False: Stiff Person Syndrome is a side effect of COVID-19 vaccines.

By: Gayathri Loka
December 12 2022

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False: Stiff Person Syndrome is a side effect of COVID-19 vaccines.


The Verdict False

No research or report states that Stiff Person Syndrome (SPS) is a side effect of COVID-19 vaccines. The cause of SPS is still being studied.

Claim ID bd62e3fc


Celebrated Canadian singer Celine Dion took to Instagram last week to announce that she had been diagnosed with the rare neurological disorder Stiff Person Syndrome (SPS) because of which she also had to reschedule a series of concerts. In the five-minute long video, the singer said the disorder affects one in a million people, and was the cause of all her spasms. She said she had difficulty walking and her singing was getting affected as well.

Following Dion’s announcement, some social media posts claimed that SPS is a side-effect of the COVID-19 vaccines. One such Facebook post read, "Céline Dion has "Stiff Person Syndrome” (don’t laugh, even though I did). A well known incurable side effect of the jab." Since the outbreak of the pandemic, the term "jab" has usually been associated with COVID-19 vaccines. The post in question was published by one Jeff J. Gallant. Gallant had previously shared various false and misleading narratives around COVID-19, and conspiracy theories about climate change among other unsubstantiated claims which have been debunked by various fact-checking outlets. Other people or groups posting similar claims about SPS have also been posting anti-vaccine on their respective pages and accounts. 

In Fact

According to the United States’ National Institute of Neurological Disorders and Stroke (NINDS), Stiff Person Syndrome is a "rare progressive neurological disorder that affects the nervous system, specifically the brain and spinal cord." Symptoms of the disorder include stiff muscles, rigidity, and painful spasms in the trunk and limbs, severely impairing mobility. Research regarding the cause of SPS is still ongoing. SPS is managed with anti-anxiety, muscle relaxant drugs or drugs that alleviate muscle spasms. No studies or reports state that COVID-19 vaccines are a cause of SPS or that SPS is a side effect of the vaccine.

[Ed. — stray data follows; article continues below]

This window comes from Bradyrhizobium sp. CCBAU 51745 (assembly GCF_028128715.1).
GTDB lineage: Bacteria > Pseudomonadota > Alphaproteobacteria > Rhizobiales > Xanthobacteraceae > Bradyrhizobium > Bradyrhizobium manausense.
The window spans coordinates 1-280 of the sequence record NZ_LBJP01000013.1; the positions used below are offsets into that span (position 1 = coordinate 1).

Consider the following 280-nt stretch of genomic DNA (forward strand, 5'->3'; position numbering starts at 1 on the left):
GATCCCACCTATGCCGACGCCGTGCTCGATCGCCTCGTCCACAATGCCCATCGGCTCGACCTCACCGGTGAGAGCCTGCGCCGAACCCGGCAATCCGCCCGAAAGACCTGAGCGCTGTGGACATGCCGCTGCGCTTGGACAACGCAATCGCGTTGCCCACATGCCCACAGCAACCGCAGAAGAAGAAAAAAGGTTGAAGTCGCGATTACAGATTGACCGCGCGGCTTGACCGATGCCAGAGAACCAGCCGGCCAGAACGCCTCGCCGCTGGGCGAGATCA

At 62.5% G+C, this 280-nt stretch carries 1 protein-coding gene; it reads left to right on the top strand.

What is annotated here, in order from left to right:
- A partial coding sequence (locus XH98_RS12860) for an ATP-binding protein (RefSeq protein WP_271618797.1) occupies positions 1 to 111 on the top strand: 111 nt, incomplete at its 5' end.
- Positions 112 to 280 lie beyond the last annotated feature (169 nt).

The NHS (National Health Services—healthcare system of the United Kingdom) website lists cough, fever, cold, headache, and fatigue as some of the common side effects of the COVID-19 vaccine. The website does not mention SPS as a side effect. Similarly, the U.S. Centers for Disease Control and Prevention (CDC) also does not list SPS as a potential adverse reaction to COVID-19 vaccines. Even the World Health Organization (WHO) does not mention the disorder as a common” or a less-common side effect. The WHO also mentions that “COVID-19 vaccines are safe, and getting vaccinated will help protect you against developing severe COVID-19 disease and dying from COVID-19”.

In 2021, claims about Dion being paralyzed due to COVID-19 vaccine side effects had emerged on social media when she canceled shows due to muscle spasms. Politico had then reported that none of the singer’s social media accounts mentioned that COVID-19 vaccines were responsible for her ailments. 

Since the COVID-19 pandemic, many social media posts have claimed that "the jab" is fatal and should not be taken. These claims have been previously debunked by Logically and other credible organizations stating that they are false or misleading. 

The Verdict

There are no reports that prove SPS is a side effect of COVID-19 vaccines. The claim emerged after Dion announced her condition and stemmed from an anti-vaccine narrative. Hence, we mark this claim false. 

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